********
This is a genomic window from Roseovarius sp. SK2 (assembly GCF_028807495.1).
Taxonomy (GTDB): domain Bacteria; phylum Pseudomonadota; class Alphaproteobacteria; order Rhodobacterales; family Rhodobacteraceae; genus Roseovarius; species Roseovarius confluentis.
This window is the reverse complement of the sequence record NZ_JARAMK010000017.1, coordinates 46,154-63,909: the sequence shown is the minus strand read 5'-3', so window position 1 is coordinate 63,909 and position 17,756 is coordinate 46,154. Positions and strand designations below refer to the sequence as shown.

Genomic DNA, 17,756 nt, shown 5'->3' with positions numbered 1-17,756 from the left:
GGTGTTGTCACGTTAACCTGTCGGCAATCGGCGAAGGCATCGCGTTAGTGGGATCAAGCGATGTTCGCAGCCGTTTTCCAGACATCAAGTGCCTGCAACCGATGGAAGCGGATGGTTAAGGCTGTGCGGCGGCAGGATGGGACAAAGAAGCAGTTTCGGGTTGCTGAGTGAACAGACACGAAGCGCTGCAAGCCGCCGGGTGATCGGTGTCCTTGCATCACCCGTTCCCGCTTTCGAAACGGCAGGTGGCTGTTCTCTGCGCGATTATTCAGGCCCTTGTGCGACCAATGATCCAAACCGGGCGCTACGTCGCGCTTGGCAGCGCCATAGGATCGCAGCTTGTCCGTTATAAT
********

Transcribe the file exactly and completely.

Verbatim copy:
This is a genomic window from Roseovarius sp. SK2 (assembly GCF_028807495.1).
Taxonomy (GTDB): domain Bacteria; phylum Pseudomonadota; class Alphaproteobacteria; order Rhodobacterales; family Rhodobacteraceae; genus Roseovarius; species Roseovarius confluentis.
This window is the reverse complement of the sequence record NZ_JARAMK010000017.1, coordinates 46,154-63,909: the sequence shown is the minus strand read 5'-3', so window position 1 is coordinate 63,909 and position 17,756 is coordinate 46,154. Positions and strand designations below refer to the sequence as shown.

Genomic DNA, 17,756 nt, shown 5'->3' with positions numbered 1-17,756 from the left:
GGTGTTGTCACGTTAACCTGTCGGCAATCGGCGAAGGCATCGCGTTAGTGGGATCAAGCGATGTTCGCAGCCGTTTTCCAGACATCAAGTGCCTGCAACCGATGGAAGCGGATGGTTAAGGCTGTGCGGCGGCAGGATGGGACAAAGAAGCAGTTTCGGGTTGCTGAGTGAACAGACACGAAGCGCTGCAAGCCGCCGGGTGATCGGTGTCCTTGCATCACCCGTTCCCGCTTTCGAAACGGCAGGTGGCTGTTCTCTGCGCGATTATTCAGGCCCTTGTGCGACCAATGATCCAAACCGGGCGCTACGTCGCGCTTGGCAGCGCCATAGGATCGCAGCTTGTCCGTTATAAT